With so much of the story being enmeshed in the place between memory and the present, there’s many chances for the film to misstep into belabored sentimentality or forced revelations, but Takahata maintains an assured but light hand in keeping the segmentation of the film balanced, but still colorfully specific.
The film’s gaze is firmly aimed at Taiko’s navel, but these beats of searching rarely feel indulgent as much as a method of filling in the margins of Taiko’s personality. Even a scene that threads in economic disparity through the perspective of an outlier character doesn’t come across as a self-conscious lecture, but as a moment for empathetic reflection about how and why that character wears a social mask. The past bleeds into the present, but there isn’t the sense that the story is just tallying a checklist of past experiences to move the present forward. Rather, there’s a relationship of important and superfluous moments paired together.
Takahata’s cinematic voice brings to mind auteurs as disparate as Oliver Assayas in his personal as political approach or Yasujirô Ozu in his view of the intimate mundane. For instance, one of the most individually satisfying flashbacks comes late as Taeko reminisces about an aborted acting career, but what initially appears to be another jigsaw piece of Taeko’s larger motivations is merely a richly realized tangent.
Ozu’s name is sure to be thrown around regardless considering that Only Yesterday is passionate about some of the most attendant themes of Japanese cinema, namely the karmic relationship inherent in being nature’s stewards. Coming decades before society is consumed by a compulsive fear about the lack of organic materials in our every meal, the film drives home a moral responsibility in respecting the Earth without ever directly referring to this goal.
The country life holds a life force that functions beyond merely a change of scenery for Taeko’s character. Drawn with a twinkling beauty, the pastoral landscapes of Yamagata are presented with a haunted magnetism that evoke Terrence Malick, especially when accompanied by Eastern European choral chanting. All of this visual fawning doesn’t feel like lip service to past masters, but rather a small part of a passionate, deeply personal story about how to let the past recede, and embrace the present.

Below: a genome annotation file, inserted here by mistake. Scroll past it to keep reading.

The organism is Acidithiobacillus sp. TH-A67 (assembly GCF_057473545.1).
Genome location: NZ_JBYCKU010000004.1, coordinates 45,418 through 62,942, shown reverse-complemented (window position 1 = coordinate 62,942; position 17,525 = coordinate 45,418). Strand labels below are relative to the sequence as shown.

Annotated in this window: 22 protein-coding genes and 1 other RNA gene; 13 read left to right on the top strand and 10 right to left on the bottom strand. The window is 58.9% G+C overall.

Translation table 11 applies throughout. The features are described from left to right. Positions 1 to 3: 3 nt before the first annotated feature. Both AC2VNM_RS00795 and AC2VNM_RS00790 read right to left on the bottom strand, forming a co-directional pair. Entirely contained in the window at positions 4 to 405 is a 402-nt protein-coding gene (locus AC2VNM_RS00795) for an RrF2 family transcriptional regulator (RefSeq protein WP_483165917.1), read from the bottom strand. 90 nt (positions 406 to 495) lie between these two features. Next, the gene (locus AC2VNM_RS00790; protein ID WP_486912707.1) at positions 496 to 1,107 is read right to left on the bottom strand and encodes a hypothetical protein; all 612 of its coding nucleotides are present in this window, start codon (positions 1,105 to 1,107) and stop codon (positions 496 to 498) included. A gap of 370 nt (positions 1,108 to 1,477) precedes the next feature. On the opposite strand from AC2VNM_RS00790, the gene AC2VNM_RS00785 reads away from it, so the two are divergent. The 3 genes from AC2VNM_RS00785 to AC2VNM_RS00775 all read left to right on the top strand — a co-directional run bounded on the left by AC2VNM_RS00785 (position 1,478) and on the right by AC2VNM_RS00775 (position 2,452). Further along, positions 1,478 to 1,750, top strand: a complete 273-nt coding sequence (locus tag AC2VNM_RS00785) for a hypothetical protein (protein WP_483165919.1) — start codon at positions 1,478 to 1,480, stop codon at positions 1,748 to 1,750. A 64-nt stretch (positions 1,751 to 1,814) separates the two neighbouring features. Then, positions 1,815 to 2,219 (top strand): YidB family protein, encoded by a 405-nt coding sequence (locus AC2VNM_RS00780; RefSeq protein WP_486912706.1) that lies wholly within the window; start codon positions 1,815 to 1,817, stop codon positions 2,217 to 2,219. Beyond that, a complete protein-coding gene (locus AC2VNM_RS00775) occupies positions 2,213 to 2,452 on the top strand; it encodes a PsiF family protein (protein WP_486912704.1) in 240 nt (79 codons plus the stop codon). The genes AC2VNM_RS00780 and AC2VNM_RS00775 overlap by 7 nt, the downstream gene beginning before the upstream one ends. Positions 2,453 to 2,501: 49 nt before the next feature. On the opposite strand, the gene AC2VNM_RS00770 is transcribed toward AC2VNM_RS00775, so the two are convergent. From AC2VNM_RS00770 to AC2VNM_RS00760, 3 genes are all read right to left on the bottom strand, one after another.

Due to its unavailability stateside (a sole subtitled showing in 2006 on TCM was an event for animation fans) and especially its focus on a female protagonist and a grounded narrative, Only Yesterday has built a reputation as one of the best and most unique anime films of all time.
That’s a lofty reputation, and one that ensures that it will disappoint some viewers expecting a grandiose masterpiece. Only Yesterday is unabashedly modest, but in its twin dialogues between the past and the present, and the undying lure of the country and the city, it’s a singularly specific story whose message echoes decades later.
By Rebecca Davies
Isao Takahata's Only Yesterday is a gentle but poignant tale about a 27-year-old Tokyo office worker who embarks on a voyage of self-discovery while on holiday in the countryside.
Flitting effortlessly between the protagonist's 1960s childhood and 1980s present, both the animation and the plot are a lot more realistic than in the works of Takahata's Ghibli co-founder Hayao Miyazaki, but are none the less enchanting.
As in his masterful animated war film, Grave of the Fireflies, Takahata once again proves – albeit less bleakly – that animation is more than capable of treating serious subjects. Here he covers feminism, the effect of market reforms on agriculture and inevitable loss of tradition, as well as adolescent concerns like boys, periods and fashion.
The script occasionally spends too long expounding the virtues of things like organic farming, but this is more than made up for by the film's flabbergasting beauty. Lingering, light-dappled pastoral shots give us plenty of time to take in the delicately-rendered Japanese landscapes, while intimate domestic scenes are captured with carefully-constructed, Ozu-like framing. A wistful score by composer Katsu Hoshi completes the nostalgic mood.